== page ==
This is a quote from the book I mentioned earlier "Financial Shenanigans..." Its from the section on acquisition accounting and the misuse of metrics. "Be sceptical when Gaap (in this case read IFRS) earnings materially lag adjusted earnings. A good rule of thumb to assess the legitimacy of a non Gaap metric is to compare it with the corresponding Gaap based metric, so if the non Gaap adjusted earnings tracked closely to Gaap based net income we consider the non Gaap equivalent as legitimate. Of course if the non Gaap metric continually produced A plus results and the Gaap based equivalent produced D minus results investors should reject the non Gaap metric". Accounting Year £ PTSG IFRS PBT. £Adjusted PBT £ Difference 2013 2,514,345 3,029,118 514,773 2014 1,172,654 3,702,370 2,529,716 2015 830,984 5,002,626 4,171,642 2016 2,614,399 7,451,789 4,837,390 2017 1,793,376 10,151,137 8,357,761 2018 3,723,420* 14,254714 10,531,294 *flattered by other operating income of some £2.2m I thought I had seen it all with Victoria Carpets but this makes them look like angels. Love to hear a reasoned argument from bulls as to why these adjusted numbers provide any useful purpose for investors.
ldrcvm
09/4/2019
11:21
Oh dear dear dear dear dear. Still lapping up the paid for research which homes in on the massively adjusted numbers and ignores the numbers that matter. Absolutely laughable.
eezymunny
09/4/2019
11:07
New Edison report....forecast 13.6p EPS this year with a 1.9p dividend: Https://www.edisongroup.com/publication/earnings-growth-undervalued/23892 Summary: "FY18 results met market expectations but PTSG’s share price performance over the last six months has been weak, in contrast with rising earnings estimates over this period. Acquisitions have been a good fit in our view and with a prospective net debt:EBITDA below 1x we still consider the company’s financial position to be set conservatively. A PEG of c 0.7x and FY19 P/E of 7.2x provide a gauge of the weakness of sentiment for PTSG, which we expect to deliver a double-digit three-year earnings CAGR."
rivaldo
08/4/2019
09:43
Just for clarity re point in post 1177 above, the acquisition discussed in the £20m placing RNS for £4m was not Trinity. In the presentation that accompanied the placing, the company listed the £4m deal and five additional near term acquisition opportunities with sector and turnover details. One of these five was clearly the much larger Trinity deal and I have since had this confirmed by management. My understanding is the smaller £4m deal fell through.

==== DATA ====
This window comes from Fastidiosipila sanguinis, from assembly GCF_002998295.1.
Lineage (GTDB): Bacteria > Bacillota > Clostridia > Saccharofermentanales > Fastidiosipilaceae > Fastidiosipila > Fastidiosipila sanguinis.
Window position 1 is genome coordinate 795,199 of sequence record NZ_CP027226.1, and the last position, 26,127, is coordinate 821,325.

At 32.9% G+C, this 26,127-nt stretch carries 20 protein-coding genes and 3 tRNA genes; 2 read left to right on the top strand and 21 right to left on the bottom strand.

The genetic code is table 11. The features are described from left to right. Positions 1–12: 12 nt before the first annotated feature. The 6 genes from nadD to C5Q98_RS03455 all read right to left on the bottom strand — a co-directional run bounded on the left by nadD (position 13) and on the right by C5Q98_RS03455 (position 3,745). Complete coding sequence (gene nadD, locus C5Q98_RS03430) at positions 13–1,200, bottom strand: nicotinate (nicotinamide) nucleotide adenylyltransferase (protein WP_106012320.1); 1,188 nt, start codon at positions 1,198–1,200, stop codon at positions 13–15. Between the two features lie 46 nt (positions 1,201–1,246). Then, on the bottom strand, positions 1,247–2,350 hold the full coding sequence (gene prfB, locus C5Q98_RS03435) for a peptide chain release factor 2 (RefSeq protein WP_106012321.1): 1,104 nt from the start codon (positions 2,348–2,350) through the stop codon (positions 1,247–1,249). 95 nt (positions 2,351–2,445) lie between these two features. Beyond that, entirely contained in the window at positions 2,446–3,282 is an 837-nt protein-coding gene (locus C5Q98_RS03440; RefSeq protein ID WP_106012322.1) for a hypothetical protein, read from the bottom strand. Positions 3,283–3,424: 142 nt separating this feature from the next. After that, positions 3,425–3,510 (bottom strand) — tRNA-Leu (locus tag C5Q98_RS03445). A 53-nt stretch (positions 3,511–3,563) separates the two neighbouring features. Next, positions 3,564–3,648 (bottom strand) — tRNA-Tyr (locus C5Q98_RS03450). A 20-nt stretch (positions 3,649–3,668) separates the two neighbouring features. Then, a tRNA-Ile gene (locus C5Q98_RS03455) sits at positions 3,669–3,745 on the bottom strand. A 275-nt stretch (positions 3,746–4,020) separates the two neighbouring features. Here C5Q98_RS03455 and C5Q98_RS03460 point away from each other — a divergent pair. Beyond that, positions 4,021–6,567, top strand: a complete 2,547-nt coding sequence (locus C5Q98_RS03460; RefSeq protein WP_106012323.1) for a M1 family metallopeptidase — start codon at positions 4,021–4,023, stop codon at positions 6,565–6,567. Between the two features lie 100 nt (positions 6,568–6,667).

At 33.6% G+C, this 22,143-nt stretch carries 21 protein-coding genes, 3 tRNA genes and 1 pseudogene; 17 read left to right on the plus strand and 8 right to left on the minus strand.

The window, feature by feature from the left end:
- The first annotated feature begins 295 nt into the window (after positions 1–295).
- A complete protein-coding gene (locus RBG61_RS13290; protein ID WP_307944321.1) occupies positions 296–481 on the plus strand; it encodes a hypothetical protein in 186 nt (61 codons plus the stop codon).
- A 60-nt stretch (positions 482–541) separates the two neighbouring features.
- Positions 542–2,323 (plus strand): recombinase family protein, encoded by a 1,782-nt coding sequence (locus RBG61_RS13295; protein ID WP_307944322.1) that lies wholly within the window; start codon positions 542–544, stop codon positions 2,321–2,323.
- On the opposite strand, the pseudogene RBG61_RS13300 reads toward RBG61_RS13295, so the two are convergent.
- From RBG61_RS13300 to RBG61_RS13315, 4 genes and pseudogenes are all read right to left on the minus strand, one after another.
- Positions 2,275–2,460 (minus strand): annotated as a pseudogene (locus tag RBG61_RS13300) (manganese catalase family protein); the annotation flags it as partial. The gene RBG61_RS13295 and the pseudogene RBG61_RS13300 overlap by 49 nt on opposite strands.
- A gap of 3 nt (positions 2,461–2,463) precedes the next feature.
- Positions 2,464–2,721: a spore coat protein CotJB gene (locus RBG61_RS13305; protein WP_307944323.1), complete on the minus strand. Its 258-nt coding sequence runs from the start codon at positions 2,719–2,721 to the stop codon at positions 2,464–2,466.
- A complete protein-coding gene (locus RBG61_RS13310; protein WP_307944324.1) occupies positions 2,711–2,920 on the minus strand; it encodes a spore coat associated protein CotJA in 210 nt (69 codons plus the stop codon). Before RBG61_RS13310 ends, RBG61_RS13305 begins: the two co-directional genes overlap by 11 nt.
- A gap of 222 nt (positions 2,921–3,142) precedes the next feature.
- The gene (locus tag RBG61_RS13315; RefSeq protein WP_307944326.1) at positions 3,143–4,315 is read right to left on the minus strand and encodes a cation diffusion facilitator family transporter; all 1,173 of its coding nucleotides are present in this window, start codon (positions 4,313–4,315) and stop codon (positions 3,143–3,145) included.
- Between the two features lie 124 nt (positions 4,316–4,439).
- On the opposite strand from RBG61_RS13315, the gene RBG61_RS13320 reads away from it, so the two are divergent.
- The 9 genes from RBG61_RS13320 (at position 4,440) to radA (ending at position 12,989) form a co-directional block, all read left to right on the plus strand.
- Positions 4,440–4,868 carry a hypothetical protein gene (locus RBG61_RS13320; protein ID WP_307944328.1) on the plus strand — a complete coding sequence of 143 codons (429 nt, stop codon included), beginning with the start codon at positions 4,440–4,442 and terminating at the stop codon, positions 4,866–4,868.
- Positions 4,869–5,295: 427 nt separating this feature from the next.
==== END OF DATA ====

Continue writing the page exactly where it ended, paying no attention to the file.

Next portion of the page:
100laila
07/4/2019
15:09
Nasty posty!
onjohn
07/4/2019
14:08
Skatersav,Don't worry about that, I find these Red Flag plays fascinating as to how they unfold and much more educational trying to understand the management motives involved. I'll not gain financially either way but enjoy the cerebral challenge of looking at slightly 'whiffy' accounts.Loads to keep bears interested here, receivables, accrued income, the large disparity between adjusted and statutory earnings, poor FCF and the large cash balance along side large debt (why? Unless window dressing or worse)
cockerhoop
06/4/2019
14:26
Hi ldrcvm,With regard to your points1. It's lower down the statement under Pipeline of Future Acquisitions.2. My mistake - I'd taken the £14m hurdle to be based on Adjusted Operating Profit rather than Adjusted EBITDA.Currently on holiday so only have access via my phone so apols for not being more comprehensive.
cockerhoop
06/4/2019
06:38
Err the CAKE accounts were agreed with the auditor! etc etc
eezymunny
06/4/2019
05:56
Consultancy fee was paid for work done in 2018 . It was explained to me and is completely legitimate . It has been agreed woth the auditor . I cannot explain more dienti commercial sensitivity . If you knew the reasoning you would not think it smells.
buffetteer
Chat Pages: Latest  49  48  47  46  45  44  43  42  41  40  39  38  Older